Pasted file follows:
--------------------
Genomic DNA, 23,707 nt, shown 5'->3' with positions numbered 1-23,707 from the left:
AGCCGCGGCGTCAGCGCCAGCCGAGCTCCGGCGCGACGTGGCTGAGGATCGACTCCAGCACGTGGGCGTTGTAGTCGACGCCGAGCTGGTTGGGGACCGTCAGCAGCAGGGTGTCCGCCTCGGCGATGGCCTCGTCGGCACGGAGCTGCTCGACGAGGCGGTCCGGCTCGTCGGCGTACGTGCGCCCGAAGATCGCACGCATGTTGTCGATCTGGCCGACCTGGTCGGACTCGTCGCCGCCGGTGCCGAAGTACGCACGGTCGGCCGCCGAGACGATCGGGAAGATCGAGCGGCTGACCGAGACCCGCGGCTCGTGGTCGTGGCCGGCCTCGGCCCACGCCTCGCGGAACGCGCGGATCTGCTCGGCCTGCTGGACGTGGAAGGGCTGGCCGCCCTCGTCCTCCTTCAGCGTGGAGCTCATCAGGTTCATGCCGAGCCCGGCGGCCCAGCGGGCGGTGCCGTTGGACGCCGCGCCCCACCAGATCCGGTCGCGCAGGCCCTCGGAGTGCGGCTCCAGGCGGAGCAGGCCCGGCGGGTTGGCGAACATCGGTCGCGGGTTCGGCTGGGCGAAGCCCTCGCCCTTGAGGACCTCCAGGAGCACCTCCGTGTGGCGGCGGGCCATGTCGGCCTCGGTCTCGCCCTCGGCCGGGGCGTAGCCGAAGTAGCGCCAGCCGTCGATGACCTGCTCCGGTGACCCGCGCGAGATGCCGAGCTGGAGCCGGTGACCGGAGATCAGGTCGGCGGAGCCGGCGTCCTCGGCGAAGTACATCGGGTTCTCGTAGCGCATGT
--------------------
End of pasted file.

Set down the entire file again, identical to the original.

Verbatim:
Genomic DNA, 23,707 nt, shown 5'->3' with positions numbered 1-23,707 from the left:
AGCCGCGGCGTCAGCGCCAGCCGAGCTCCGGCGCGACGTGGCTGAGGATCGACTCCAGCACGTGGGCGTTGTAGTCGACGCCGAGCTGGTTGGGGACCGTCAGCAGCAGGGTGTCCGCCTCGGCGATGGCCTCGTCGGCACGGAGCTGCTCGACGAGGCGGTCCGGCTCGTCGGCGTACGTGCGCCCGAAGATCGCACGCATGTTGTCGATCTGGCCGACCTGGTCGGACTCGTCGCCGCCGGTGCCGAAGTACGCACGGTCGGCCGCCGAGACGATCGGGAAGATCGAGCGGCTGACCGAGACCCGCGGCTCGTGGTCGTGGCCGGCCTCGGCCCACGCCTCGCGGAACGCGCGGATCTGCTCGGCCTGCTGGACGTGGAAGGGCTGGCCGCCCTCGTCCTCCTTCAGCGTGGAGCTCATCAGGTTCATGCCGAGCCCGGCGGCCCAGCGGGCGGTGCCGTTGGACGCCGCGCCCCACCAGATCCGGTCGCGCAGGCCCTCGGAGTGCGGCTCCAGGCGGAGCAGGCCCGGCGGGTTGGCGAACATCGGTCGCGGGTTCGGCTGGGCGAAGCCCTCGCCCTTGAGGACCTCCAGGAGCACCTCCGTGTGGCGGCGGGCCATGTCGGCCTCGGTCTCGCCCTCGGCCGGGGCGTAGCCGAAGTAGCGCCAGCCGTCGATGACCTGCTCCGGTGACCCGCGCGAGATGCCGAGCTGGAGCCGGTGACCGGAGATCAGGTCGGCGGAGCCGGCGTCCTCGGCGAAGTACATCGGGTTCTCGTAGCGCATGT